How Does it Work?
Cipherise provides consistent and simple interactions utilising a user’s mobile phone, allowing them to take control and verify their service providers. With the Cipherise app (or a Powered by Cipherise integration into your own app), both digital and physical systems can be accessed.
Once a user is enrolled though your preferred approach (Self Service, Administrator Controlled, Email, SMS or Kiosk) a Bi-directional relationship now exists. The user can trigger an interaction via a simple action such as running an App or scanning a WaveAuth code and the organisation can also trigger an interaction via multiple push methods.
This is simple process to the user, but behind the scenes there is more going on:
User scans QR code and lets the Service Provider know they want a session
The Service Provider asks the Cipherise Server to validate whether or not the user is authentic
The Cipherise Server asks the user to authenticate on their Cipherise App
The Cipherise Server verifies the user then notifies the Service Provider, who then gives the user a session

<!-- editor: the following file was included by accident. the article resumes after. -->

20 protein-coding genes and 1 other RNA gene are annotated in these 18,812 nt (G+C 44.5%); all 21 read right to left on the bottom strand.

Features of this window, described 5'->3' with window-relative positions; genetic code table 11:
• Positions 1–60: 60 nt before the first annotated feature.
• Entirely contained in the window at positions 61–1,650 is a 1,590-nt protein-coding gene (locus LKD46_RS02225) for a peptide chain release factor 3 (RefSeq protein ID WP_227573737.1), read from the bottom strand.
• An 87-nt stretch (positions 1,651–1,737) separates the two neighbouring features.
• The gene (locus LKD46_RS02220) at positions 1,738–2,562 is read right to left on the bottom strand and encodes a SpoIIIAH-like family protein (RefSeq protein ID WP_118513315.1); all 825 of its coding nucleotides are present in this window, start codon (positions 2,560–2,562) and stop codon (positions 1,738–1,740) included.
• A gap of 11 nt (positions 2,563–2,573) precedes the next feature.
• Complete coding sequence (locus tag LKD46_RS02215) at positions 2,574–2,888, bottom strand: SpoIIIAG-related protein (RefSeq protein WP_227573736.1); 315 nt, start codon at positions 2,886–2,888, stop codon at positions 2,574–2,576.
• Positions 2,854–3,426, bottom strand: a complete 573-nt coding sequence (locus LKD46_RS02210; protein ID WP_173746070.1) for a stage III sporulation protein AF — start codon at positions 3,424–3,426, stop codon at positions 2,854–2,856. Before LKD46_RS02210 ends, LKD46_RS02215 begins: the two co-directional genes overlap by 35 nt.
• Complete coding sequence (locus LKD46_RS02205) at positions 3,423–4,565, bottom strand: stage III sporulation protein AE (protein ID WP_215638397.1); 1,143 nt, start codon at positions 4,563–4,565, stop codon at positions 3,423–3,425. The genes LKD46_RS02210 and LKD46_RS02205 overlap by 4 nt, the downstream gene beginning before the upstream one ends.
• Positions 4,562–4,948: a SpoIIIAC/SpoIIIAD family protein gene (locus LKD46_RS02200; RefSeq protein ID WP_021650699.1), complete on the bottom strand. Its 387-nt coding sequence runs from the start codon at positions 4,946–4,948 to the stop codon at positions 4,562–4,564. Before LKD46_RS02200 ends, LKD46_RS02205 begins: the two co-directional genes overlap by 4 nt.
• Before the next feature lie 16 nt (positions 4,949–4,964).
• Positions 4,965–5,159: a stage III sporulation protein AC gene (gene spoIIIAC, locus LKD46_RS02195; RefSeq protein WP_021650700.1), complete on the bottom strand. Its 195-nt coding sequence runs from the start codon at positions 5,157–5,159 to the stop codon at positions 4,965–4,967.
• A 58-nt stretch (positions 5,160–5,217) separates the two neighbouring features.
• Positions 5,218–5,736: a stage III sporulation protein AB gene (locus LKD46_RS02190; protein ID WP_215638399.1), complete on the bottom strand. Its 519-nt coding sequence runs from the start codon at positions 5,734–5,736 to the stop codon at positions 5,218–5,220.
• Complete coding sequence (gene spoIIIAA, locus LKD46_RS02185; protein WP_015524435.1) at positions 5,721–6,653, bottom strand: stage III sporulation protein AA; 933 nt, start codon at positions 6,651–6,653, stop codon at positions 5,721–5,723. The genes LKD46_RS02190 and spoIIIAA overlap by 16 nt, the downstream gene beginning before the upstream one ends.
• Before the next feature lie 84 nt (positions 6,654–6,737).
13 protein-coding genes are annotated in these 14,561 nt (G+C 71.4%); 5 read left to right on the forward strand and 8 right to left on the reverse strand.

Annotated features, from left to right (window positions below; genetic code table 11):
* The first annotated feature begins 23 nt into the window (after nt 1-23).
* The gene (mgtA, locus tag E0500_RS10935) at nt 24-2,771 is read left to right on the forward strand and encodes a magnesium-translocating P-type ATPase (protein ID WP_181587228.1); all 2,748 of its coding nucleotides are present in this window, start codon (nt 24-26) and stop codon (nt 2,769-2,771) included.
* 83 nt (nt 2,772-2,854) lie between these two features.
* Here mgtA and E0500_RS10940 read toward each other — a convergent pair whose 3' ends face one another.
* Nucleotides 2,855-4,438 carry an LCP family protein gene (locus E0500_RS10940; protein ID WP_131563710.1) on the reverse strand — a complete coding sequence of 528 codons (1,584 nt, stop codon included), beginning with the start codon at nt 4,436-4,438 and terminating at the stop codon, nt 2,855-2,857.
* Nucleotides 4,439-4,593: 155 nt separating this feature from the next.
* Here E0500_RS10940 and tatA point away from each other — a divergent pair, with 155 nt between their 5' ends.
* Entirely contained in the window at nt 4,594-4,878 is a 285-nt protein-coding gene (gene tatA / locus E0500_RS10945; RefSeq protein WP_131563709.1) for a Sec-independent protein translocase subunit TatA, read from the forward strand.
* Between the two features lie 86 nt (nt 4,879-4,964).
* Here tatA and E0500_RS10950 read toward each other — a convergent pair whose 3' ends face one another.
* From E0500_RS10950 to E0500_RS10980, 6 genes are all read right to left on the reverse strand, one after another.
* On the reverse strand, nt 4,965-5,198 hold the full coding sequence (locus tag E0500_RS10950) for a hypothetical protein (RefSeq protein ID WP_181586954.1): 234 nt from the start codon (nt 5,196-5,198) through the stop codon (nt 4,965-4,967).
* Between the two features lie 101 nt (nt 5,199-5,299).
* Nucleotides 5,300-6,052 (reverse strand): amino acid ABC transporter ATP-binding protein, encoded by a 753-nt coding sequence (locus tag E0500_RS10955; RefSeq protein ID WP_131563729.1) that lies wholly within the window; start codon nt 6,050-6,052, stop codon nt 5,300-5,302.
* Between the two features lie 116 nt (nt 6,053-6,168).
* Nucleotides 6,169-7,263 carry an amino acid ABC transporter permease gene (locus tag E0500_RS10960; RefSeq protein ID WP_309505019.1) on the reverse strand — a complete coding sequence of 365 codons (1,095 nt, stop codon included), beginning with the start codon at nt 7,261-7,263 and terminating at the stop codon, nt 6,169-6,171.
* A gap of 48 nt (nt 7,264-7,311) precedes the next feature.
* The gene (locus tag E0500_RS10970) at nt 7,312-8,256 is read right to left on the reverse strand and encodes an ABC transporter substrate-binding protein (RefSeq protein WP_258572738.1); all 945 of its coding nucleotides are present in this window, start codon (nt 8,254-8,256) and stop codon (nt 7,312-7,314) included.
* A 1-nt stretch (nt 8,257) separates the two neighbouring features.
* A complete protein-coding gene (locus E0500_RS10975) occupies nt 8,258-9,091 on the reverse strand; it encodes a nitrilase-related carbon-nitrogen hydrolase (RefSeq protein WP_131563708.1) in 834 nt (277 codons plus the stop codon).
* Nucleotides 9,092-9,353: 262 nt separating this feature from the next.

Four levels of user interaction
Cipherise provides varying levels of security and essential user input based upon the risk profile of the service that they are attempting to access. This gives organisations greater control over the level of security required, depending on the level of risk associated with a service or application.
For example, if an application is deemed low risk by the organisation, users might just be presented with a notification that they have been logged in. If an application is deemed to be of higher risk, for example, involving finance, or access to sensitive data, the user may be requested to complete a biometric input or a OneTiCK challenge.
What is OneTiCK?
The One Time Cognitive Keyboard is the core element underpinning the Cipherise Security model. It is based upon a globally patented abstraction method that means a user can authenticate without ever having to directly type in their keyword.
A key strength of OneTiCK is that it natively protects against a range of password entry exploits, including record and replay (e.g. key loggers), brute force, observation, and man-in-the middle attacks.
Every time OneTiCK is presented on a user’s smart phone, the characters on the six coloured buttons are randomised. As a result, the action of entering in a keyword will produce a different pattern each time.